Skip to main content
  • Falcon
  • GT40
  • Mathwall History
  • History D12

About Us

Mathwall Engineering was formed in 1967 by Stuart Mathieson and Peter Wallace, both of whom left Alan Mann Racing having worked on the successful Ford racing programmes. The company began in a small lock-up in West Byfleet, Surrey and its first job was to prepare a customer Falcon for saloon car racing.

The company was immediately successful in this class of racing and subsequently picked up major saloon car racing programmes for BMW and Mazda. These Mathwall-prepared cars dominated the competition and the company enjoyed regular race and championship successes.

Throughout this era, Stuart continued to provide Ford and Chevrolet engine building services for race and road use. However, it wasn’t long before Mathwall looked further a field and Stuart began to work with Professor Watson at Imperial College, London developing turbo charging systems.

This was initially based on BMW engines, to support the Mathwall race programme. The detailed knowledge acquired over this time later enabled the company to offer highly refined road car turbo conversions. In fact Mathwall beat Lotus to launching the first Lotus Esprit Turbo. The Mathwall developed Lotus was sold as a warranted new car through the Bell and Colvill dealership and received rave reviews from automotive journalists of the time.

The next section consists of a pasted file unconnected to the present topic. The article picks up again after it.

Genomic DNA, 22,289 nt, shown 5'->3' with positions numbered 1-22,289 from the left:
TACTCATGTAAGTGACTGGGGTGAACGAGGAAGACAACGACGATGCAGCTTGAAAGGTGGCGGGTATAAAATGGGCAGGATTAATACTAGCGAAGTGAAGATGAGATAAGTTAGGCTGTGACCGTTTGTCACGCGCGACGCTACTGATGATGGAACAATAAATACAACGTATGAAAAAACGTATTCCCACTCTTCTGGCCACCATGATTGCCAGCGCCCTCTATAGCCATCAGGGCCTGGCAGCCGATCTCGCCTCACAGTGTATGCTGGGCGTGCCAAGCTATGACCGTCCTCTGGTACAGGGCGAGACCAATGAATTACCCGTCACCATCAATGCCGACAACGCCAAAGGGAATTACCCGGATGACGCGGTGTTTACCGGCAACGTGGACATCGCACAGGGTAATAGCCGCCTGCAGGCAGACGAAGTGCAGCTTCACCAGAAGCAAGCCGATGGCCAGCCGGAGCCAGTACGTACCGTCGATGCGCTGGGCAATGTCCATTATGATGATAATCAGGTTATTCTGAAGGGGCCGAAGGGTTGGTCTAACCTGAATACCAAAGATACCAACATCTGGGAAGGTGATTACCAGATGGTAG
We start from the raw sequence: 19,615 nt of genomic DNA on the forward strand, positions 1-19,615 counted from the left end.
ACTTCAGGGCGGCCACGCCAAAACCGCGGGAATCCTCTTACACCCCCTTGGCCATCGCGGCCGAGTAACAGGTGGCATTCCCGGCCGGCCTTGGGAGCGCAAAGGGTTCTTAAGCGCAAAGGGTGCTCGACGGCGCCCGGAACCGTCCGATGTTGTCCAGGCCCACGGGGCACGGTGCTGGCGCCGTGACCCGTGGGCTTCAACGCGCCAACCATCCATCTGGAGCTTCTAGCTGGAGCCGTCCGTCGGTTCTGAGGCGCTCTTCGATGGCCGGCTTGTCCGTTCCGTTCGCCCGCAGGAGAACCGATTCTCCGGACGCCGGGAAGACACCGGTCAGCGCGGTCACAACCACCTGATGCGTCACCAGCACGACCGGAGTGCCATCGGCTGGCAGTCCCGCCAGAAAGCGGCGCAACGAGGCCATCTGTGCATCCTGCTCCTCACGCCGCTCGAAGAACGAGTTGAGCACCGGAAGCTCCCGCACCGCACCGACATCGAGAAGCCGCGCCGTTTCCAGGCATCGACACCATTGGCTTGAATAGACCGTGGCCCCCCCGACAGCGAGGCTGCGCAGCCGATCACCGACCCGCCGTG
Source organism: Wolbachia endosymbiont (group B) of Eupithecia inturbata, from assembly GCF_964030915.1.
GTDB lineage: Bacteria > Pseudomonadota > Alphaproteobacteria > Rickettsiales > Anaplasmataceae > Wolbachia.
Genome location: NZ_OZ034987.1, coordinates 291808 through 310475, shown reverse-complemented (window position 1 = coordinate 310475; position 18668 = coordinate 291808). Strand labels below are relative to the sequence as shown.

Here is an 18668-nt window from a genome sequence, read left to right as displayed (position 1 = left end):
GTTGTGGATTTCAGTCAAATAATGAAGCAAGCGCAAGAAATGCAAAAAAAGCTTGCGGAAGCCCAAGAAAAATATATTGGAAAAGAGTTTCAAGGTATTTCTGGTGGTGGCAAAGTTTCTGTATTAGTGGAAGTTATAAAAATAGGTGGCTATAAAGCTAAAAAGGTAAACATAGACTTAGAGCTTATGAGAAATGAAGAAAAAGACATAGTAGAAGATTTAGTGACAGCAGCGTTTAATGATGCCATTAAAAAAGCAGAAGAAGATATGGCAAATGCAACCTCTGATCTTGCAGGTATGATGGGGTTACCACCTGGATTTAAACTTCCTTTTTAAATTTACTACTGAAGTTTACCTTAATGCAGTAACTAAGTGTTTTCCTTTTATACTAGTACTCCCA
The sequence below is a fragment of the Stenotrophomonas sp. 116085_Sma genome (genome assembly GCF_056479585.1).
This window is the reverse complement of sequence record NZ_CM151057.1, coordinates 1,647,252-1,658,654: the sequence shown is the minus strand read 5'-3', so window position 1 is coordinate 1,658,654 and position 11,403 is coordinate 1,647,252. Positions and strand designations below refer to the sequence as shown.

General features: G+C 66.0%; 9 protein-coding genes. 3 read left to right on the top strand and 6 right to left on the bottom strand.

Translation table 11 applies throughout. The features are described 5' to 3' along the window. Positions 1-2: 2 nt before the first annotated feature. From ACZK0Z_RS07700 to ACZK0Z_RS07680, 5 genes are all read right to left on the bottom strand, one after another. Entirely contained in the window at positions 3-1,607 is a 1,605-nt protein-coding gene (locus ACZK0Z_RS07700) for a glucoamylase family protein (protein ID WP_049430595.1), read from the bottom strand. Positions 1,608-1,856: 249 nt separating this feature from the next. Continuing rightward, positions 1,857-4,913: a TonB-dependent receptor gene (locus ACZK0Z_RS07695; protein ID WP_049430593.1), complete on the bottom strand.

Mathwall provided engines for all 40 of the GT40 MkV Safir cars in the 1980s, many of which are still running today.

In 2007 Stuart handed over the running of the company to his son Mark who had spent the previous ten years working with Ilmor Engineering and Mercedes-Benz HighPerformanceEngines. Mark diversified the company’s capabilities and the range offered today serves historic motorsport, motorsport and automotive sectors but the original small company spirit lives on and novel and interesting projects are always well received by the team.

In September 2017, Mathwall celebrated its 50th birthday with a friends, customers and suppliers past and present.